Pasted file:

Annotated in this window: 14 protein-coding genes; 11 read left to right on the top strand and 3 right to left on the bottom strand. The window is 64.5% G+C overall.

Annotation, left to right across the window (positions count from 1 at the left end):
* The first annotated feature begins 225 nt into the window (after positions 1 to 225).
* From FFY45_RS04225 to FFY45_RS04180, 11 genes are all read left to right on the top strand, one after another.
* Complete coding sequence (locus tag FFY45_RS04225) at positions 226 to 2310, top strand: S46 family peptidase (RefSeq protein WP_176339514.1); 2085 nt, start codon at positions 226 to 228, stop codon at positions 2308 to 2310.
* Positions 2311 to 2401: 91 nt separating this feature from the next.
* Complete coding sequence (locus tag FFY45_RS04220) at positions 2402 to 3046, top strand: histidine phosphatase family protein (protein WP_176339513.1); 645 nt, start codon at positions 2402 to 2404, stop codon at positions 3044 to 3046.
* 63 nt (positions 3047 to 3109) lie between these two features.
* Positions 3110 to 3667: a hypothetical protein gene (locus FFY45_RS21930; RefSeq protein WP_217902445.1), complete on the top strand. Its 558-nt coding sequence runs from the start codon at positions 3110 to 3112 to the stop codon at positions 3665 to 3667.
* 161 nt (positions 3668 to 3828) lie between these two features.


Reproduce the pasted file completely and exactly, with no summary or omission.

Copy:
Annotated in this window: 14 protein-coding genes; 11 read left to right on the top strand and 3 right to left on the bottom strand. The window is 64.5% G+C overall.

Annotation, left to right across the window (positions count from 1 at the left end):
* The first annotated feature begins 225 nt into the window (after positions 1 to 225).
* From FFY45_RS04225 to FFY45_RS04180, 11 genes are all read left to right on the top strand, one after another.
* Complete coding sequence (locus tag FFY45_RS04225) at positions 226 to 2310, top strand: S46 family peptidase (RefSeq protein WP_176339514.1); 2085 nt, start codon at positions 226 to 228, stop codon at positions 2308 to 2310.
* Positions 2311 to 2401: 91 nt separating this feature from the next.
* Complete coding sequence (locus tag FFY45_RS04220) at positions 2402 to 3046, top strand: histidine phosphatase family protein (protein WP_176339513.1); 645 nt, start codon at positions 2402 to 2404, stop codon at positions 3044 to 3046.
* 63 nt (positions 3047 to 3109) lie between these two features.
* Positions 3110 to 3667: a hypothetical protein gene (locus FFY45_RS21930; RefSeq protein WP_217902445.1), complete on the top strand. Its 558-nt coding sequence runs from the start codon at positions 3110 to 3112 to the stop codon at positions 3665 to 3667.
* 161 nt (positions 3668 to 3828) lie between these two features.